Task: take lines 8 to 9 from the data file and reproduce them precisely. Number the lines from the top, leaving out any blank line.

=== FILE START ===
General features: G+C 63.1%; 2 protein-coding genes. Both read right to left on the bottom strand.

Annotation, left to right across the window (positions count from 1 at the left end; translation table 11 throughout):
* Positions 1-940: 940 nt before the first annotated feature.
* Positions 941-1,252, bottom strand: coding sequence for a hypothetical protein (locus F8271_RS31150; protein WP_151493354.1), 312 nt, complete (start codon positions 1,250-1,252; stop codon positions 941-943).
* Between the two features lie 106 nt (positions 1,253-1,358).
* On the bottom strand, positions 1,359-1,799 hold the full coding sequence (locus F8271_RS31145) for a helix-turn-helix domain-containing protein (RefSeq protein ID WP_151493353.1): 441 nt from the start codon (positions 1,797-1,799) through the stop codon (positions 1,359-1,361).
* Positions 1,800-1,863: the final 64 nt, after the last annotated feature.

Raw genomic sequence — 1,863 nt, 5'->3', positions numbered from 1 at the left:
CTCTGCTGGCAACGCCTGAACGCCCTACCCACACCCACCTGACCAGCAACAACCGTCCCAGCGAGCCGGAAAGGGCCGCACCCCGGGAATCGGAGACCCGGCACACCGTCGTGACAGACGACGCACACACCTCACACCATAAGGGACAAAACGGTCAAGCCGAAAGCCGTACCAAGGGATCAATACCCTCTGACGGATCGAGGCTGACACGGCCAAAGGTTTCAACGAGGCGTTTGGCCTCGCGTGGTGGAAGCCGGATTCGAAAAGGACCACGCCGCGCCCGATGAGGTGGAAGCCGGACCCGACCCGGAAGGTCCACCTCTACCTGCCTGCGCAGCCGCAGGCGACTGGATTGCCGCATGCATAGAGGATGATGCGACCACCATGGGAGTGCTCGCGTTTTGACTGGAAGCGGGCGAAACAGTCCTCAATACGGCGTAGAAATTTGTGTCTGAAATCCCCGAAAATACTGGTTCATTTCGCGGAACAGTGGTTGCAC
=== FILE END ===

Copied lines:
Raw genomic sequence — 1,863 nt, 5'->3', positions numbered from 1 at the left:
CTCTGCTGGCAACGCCTGAACGCCCTACCCACACCCACCTGACCAGCAACAACCGTCCCAGCGAGCCGGAAAGGGCCGCACCCCGGGAATCGGAGACCCGGCACACCGTCGTGACAGACGACGCACACACCTCACACCATAAGGGACAAAACGGTCAAGCCGAAAGCCGTACCAAGGGATCAATACCCTCTGACGGATCGAGGCTGACACGGCCAAAGGTTTCAACGAGGCGTTTGGCCTCGCGTGGTGGAAGCCGGATTCGAAAAGGACCACGCCGCGCCCGATGAGGTGGAAGCCGGACCCGACCCGGAAGGTCCACCTCTACCTGCCTGCGCAGCCGCAGGCGACTGGATTGCCGCATGCATAGAGGATGATGCGACCACCATGGGAGTGCTCGCGTTTTGACTGGAAGCGGGCGAAACAGTCCTCAATACGGCGTAGAAATTTGTGTCTGAAATCCCCGAAAATACTGGTTCATTTCGCGGAACAGTGGTTGCAC